W&F Shop Space


It’s been a while since I moved things out of my house, and everything has just continued to move faster and faster. So fast that I realized I’ve never even formally introduced my current shop on the blog.

If you follow W&F on Instagram, you’ve seen small bits of the place, but since my dear friend Lisa was in recently taking pics, I want to share and show the place off. As you can see, now there’s more than enough room for tools, work tables, materials and even an expert employee, Anna.

I work out of the Beam&Anchor building, which is the fantastic vision of my friends Robert and Jocelyn Rahm. It’s an old, reworked building located in NE Portland, and I’m extremely fortunate that they asked to have me included. There’s no other way I could have gotten this far and this busy without having such an inspiring place to work.

A major source of the inspiration comes from the other building’s tenants – Maak Soap Lab, Revive Upholstery, Earthbound Industries, Phloem Studio and of course space for Robert to work on his artifacts/creations and space for Jocelyn to paint. Below us all is the retail shop, helmed by Jocelyn, Currie, Robert and Patrick. It’s been an amazing experience working alongside and with such hardworking and creative folks.

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House Spirits Distillery


How lucky am I to have made friends in the whiskey business? Very. I Recently spent some time at House Spirits Distillery in Portland checking out their operation and tasting some of their fine spirits.

They’ve been producing White Dog, which is one of their limited releases. If you aren’t familiar with White Dog, it’s a new whiskey straight from the still. Colorless and plenty strong, this is whiskey that’s never touched a barrel. Typically whiskey will be aged in charred oak, all the while darkening in color and mellowing from the process. The aging process can be used to mask imperfections in lesser whiskeys, but with new whiskey like this – there’s nothing to hide behind. The level of craft at House Spirits makes for an amazing and wonderfully drinkable spirit.

Made from 100% malted barley, you can really breathe in the distinctive malt flavor when sipping. A bit of sweetness, and a light spiciness make it easy to drink neat, but with enough heat to really shine though in a cocktail.

Evan Kinkel from House Spirits even suggested a couple cocktails perfect for the occasion:

The White Zombie

  • 1 1/2 oz. White dog
  • 3/4 oz. Fresh pressed lime juice
  • 1/2 oz. Simple syrup
  • 1/2 oz. B.G. Reynold’s Don’s Mix
  • Dash of Angustura bitters
  • Garnish with mint &lime

Silver Sunrise

  • 1 1/2 oz. White Dog
  • 1 oz. Stumptown cold brew
  • 1/2 oz. Molasses syrup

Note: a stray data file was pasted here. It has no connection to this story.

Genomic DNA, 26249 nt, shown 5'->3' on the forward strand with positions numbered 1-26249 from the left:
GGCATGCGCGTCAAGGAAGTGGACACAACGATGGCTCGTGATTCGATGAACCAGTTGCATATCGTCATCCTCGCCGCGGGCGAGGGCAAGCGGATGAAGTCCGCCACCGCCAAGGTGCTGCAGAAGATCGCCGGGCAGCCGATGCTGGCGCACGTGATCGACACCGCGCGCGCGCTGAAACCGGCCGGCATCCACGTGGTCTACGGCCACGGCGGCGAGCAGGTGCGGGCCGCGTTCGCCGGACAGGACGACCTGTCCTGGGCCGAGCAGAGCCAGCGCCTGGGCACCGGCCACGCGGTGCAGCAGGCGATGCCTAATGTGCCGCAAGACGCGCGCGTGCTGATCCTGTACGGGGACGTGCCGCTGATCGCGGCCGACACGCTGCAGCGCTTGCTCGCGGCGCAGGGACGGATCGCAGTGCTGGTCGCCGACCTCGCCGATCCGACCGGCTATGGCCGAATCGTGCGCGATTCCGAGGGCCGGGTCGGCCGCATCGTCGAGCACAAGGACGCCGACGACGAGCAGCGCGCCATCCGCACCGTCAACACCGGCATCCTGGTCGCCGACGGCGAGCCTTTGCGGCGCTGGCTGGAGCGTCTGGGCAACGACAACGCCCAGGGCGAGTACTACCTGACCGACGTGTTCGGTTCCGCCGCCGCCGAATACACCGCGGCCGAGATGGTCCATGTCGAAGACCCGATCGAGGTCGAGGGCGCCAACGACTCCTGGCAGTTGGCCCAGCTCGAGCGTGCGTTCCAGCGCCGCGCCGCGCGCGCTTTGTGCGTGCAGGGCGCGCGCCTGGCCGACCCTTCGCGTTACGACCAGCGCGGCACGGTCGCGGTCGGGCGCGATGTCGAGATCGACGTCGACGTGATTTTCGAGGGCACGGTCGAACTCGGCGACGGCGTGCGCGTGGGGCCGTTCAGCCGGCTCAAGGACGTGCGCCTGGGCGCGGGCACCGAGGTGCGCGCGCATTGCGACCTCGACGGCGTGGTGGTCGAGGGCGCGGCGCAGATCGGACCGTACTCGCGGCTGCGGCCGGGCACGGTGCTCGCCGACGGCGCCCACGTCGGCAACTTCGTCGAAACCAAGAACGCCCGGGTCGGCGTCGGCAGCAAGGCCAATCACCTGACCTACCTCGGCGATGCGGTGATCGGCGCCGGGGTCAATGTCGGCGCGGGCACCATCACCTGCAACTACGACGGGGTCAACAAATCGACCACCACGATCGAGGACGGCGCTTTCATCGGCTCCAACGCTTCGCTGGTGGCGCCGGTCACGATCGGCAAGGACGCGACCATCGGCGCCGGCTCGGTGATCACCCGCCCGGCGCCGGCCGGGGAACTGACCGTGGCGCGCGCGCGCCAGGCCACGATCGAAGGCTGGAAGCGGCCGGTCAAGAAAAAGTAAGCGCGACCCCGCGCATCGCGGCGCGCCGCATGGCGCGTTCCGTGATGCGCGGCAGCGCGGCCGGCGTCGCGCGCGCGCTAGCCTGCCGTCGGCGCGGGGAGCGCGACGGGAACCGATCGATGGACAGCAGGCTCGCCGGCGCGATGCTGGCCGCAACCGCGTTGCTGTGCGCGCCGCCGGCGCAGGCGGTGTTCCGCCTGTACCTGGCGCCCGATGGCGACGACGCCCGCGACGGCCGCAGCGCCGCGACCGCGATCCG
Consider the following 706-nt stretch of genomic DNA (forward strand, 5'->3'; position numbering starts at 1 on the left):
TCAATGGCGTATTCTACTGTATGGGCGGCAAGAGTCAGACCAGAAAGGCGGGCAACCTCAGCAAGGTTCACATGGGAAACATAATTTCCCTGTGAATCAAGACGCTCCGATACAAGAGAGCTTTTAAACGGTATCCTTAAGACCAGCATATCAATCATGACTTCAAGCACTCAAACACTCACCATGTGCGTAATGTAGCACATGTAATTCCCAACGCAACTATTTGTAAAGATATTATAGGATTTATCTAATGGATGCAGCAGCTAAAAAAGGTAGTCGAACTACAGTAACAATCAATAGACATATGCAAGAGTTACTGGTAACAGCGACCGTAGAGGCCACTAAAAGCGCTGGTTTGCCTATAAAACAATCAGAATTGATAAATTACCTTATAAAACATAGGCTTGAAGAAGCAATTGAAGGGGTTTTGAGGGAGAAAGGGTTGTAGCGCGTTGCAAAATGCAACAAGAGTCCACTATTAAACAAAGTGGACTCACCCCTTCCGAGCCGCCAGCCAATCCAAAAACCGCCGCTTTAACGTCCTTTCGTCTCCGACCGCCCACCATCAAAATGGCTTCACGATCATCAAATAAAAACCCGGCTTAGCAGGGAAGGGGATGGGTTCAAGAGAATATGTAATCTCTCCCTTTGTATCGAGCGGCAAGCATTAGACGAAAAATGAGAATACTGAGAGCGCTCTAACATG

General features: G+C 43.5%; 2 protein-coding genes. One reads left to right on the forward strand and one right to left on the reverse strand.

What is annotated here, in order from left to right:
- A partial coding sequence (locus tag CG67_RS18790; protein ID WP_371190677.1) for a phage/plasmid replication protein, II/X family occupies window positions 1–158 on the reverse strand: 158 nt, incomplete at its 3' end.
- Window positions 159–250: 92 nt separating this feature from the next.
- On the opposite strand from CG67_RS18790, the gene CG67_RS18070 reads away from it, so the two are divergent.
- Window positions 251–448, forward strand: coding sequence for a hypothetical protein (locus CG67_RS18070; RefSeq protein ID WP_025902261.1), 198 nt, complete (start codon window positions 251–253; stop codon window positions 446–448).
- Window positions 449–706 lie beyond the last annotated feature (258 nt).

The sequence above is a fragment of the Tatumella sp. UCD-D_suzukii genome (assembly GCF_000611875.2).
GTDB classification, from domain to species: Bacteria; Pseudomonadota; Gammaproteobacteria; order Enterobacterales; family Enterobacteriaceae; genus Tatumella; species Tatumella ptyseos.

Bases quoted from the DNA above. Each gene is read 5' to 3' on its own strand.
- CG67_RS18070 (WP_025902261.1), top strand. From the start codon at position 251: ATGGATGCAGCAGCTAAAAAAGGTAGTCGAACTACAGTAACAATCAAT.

• 3/4 oz. half & half
  • Dash of Reagan’s bitters
  • Garnish with an orange disc & cinnamon

If you try some, let me know what you think. If you’d rather stick to your favorite aged whiskey, I’ve got a DIY coming up for you… I’m gonna try to micro-age some White Dog. I’ll post in a few weeks and let you know how it turns out and show you the simple process.

photos taken by Lisa Warninger 
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Basia Bulat Review and Giveaway


I don’t really understand the classification of Folk music. There’s so many sub-genres and variations, and the only tie I can usually make is that it might be primarily acoustic? Folk artists of the 60s tend to pop into my mind first, then I think of Eugene Levy’s character in “A Mighty Wind.”

Basia Bulat is largely considered a folk artist. You’ll read that she plays the autoharp. You might also hear that this album was primarily written while touring through the Yukon. All of these details set a certain expectation for some typically sleepy folk music, right? So you put this record on your turntable and sit back expecting something wistful and sleepy and then the first track ‘Go On’ starts with a little strumming and interestingly sweet vocals as you’d expect… then the drumming starts. And the rhythm gets a little feverish. Then the strings come in. Vocals are getting stronger and you find that you’re not just tapping to it, but you’re kind of stomping!

‘Go On’ seems like the greatest way to start this record. It gets you excited, breaks any notion of what you might be expecting, and then lets the rest of the record unfold. From there, you really notice the contrast in each song – some more complicated and large, some so simple and delicate. ‘Sugar and Spice’ politely scales things back a little, only to break away with another dense and feverishly urgent run with ‘Gold Rush’. Each song shows Basia’s diversity, yet they all weave together for wonderfully cohesive album.